Developers moving to front-facing work at former Oscar Mayer site

After a year and a half of behind-the-scenes construction at the former Oscar Mayer facility in Madison, developers are set to begin working on front-facing elements of the repurposed site.

“We’re about ready to start a project where we redo the lobby and continue to do things that will be visible to the community as they drive by the project,” said Nate Ellis, vice president of real estate at Rabin Worldwide, one of two companies preparing the location for new tenants.

He joined MadREP President Paul Jadin, Rep. Melissa Sargent, Madison Mayor Satya Rhodes-Conway, WEDC officials and others yesterday to announce a $250,000 state community development initiative grant supporting part of the $18 million redevelopment project.

The press conference was held in Building 20, a long, segmented industrial space that makes up part of the Madison site, which has been unused for about two years. Ellis said the building has been split into four suites, three of which already have tenants lined up.

In the past 18 months, Rabin Worldwide and Reich Brothers have been working on all new pipes, wiring and sewer systems at the site — “things that are not very visible, but very critical to having tenants,” Ellis said.

Across the entire site, Ellis said 700,000 square feet of space have been separated off for occupancy. Aside from Building 20, which he described as a “flex industrial space,” he said a cold storage facility and revamped offices are also ready for lease.

Ellis (pictured here) said the state grant is “fantastic” and provides important support for the ongoing project.

“There’s a lot of heavy lifting to do,” he said.

Other speakers emphasized the potential for community impact, also touching on the historical role the Oscar Mayer site has played in the Madison area. Before leaving in 2017, the company had been at the location since 1919, and it served as headquarters for the processed meats producer since 1957.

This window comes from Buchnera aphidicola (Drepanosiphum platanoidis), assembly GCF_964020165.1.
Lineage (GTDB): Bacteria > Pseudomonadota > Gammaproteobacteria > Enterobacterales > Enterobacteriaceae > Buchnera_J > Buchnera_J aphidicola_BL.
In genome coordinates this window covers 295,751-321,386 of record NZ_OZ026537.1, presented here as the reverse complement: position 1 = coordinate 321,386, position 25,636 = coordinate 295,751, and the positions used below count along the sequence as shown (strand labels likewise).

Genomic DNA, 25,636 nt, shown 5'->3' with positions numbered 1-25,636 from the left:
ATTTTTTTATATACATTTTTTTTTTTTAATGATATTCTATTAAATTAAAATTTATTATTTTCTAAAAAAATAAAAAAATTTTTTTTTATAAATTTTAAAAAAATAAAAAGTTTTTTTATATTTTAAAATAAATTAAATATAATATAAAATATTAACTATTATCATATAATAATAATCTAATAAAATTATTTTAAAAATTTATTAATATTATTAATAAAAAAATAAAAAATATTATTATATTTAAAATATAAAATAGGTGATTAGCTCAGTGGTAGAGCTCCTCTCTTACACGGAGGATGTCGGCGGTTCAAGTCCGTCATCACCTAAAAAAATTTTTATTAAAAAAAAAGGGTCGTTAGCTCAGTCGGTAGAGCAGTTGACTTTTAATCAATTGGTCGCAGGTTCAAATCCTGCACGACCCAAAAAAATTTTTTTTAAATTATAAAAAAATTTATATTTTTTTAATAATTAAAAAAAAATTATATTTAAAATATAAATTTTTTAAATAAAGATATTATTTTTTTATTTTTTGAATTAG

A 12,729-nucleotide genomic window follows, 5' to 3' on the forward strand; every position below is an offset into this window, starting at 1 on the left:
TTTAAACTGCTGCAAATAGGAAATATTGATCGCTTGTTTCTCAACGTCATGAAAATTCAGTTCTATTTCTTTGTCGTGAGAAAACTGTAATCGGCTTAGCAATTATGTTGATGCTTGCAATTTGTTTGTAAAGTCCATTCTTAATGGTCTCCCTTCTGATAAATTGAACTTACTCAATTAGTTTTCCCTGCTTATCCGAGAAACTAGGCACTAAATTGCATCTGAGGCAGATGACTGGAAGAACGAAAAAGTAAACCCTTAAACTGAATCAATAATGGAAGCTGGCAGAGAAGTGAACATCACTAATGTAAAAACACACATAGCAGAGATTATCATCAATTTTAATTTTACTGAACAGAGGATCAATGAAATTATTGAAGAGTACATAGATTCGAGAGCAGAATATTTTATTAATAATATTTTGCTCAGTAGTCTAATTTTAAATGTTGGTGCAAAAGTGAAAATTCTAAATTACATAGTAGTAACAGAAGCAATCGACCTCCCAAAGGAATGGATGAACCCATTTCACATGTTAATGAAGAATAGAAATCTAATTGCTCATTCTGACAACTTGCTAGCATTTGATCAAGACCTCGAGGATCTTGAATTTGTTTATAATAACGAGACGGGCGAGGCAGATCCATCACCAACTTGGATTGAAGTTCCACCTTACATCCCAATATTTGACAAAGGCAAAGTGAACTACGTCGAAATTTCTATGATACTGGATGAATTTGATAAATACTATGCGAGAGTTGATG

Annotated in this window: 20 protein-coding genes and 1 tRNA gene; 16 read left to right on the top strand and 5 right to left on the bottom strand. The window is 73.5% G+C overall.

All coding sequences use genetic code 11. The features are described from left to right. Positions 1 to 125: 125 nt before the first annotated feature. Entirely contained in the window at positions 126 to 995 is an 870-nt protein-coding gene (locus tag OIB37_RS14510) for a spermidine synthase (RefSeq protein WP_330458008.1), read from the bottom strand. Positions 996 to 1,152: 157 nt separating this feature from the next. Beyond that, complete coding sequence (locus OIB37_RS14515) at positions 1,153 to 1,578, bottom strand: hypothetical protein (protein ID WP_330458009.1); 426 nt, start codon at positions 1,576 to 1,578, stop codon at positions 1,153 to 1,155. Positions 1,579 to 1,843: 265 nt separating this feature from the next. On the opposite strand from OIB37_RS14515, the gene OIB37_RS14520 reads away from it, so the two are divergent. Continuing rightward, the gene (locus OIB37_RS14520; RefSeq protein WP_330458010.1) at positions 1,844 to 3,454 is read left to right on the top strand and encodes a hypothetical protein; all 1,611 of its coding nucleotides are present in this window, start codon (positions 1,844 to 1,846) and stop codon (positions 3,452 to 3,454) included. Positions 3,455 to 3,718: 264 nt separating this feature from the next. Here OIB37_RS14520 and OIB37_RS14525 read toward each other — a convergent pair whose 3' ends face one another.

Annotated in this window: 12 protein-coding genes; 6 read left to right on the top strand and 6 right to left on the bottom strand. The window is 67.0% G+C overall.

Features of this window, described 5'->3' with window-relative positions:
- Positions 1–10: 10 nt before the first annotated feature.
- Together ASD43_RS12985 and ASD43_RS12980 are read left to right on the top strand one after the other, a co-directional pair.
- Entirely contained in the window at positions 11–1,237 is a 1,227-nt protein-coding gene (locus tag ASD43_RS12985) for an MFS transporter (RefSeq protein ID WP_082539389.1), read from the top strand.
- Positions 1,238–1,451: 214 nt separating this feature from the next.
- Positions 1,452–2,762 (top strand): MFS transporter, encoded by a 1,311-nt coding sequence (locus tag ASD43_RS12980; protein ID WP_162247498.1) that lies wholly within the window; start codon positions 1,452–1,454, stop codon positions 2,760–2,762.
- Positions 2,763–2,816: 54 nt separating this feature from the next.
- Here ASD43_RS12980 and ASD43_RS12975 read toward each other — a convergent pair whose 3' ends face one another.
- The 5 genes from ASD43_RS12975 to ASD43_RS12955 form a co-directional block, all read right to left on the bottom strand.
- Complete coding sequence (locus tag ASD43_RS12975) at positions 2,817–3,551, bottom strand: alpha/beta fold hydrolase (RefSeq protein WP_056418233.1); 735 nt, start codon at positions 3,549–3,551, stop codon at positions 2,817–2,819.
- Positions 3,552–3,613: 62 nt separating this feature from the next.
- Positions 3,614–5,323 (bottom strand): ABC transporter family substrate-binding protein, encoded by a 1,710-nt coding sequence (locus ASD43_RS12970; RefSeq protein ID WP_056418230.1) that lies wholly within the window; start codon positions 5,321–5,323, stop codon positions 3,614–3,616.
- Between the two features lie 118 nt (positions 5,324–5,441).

“I remember seeing trucks come in with animals on them, and knowing when there was smoking happening,” said Sargent, a Madison Dem who represents the 48th Assembly District, covering north and east portions of the city. She grew up in Madison, and saw firsthand how the plant supported jobs and families in the community.

After ceasing production in August 2017, the plant was bought by 910 Mayer LLC, a partnership between Reich Brothers and Rabin Worldwide.

As part of yesterday’s presentation, Rhodes-Conway laid out her vision for a neighborhood business district hinging on the redeveloped Oscar Mayer site.

“We’ve got so many assets in this area,” she said. “I envision bus rapid transit right out here on Packers Avenue, connecting to the rest of the city and to the airport.”

To her, the redevelopment represents the “second chapter” of the site’s legacy.

“While I do have a big sense of excitement around this, I want to acknowledge that it’s not always easy to do a project like this,” she said. “There are some real challenges involved in taking a site like this that was single-user, and transforming it to the multi-user. I understand that work is almost done, which is exciting.”

She added: “It’s critical work to do, so we can get a number of different uses on this site, and look forward to future infill development.”

In the past year or so, Sargent said her office has received visitors from Canada, Colorado and California, “who are really excited about the prospect of this being a hub for the cannabis industry in the state of Wisconsin.”

Sargent has introduced bills to legalize cannabis in Wisconsin four times, most recently during the current session, about a month ago. The effort has faced consistent opposition from Republican leadership, but she says her latest bill has more co-sponsors than ever before.

Her confidence is spurred in part by changes to state and federal law that enabled growing and processing of hemp and selling related products in Wisconsin. Since the state began a pilot program for the crop, hundreds have signed up to take part in the revived industry.

“I’ve had people in my office who had envisioned this land, this facility being used to create equipment that is used in the industry,” she told “I have had people come into the office and talk about the factory portion, where Oscar Mayer used to manufacture their hot dogs and such, as an area that could be used for processing product.”

She said others are eyeing the newly refurbished office buildings, imagining “hubs of ingenuity” including areas for licensing, distribution and collaborative workspaces for the hemp and cannabis industries.

“I know I have work to do in the Legislature to pass my bill that I’ve been talking about for many years,” she said. “But hey, a girl’s gotta dream, and I think this is a great place for us to be imagining that industry having a cornerstone in our community.”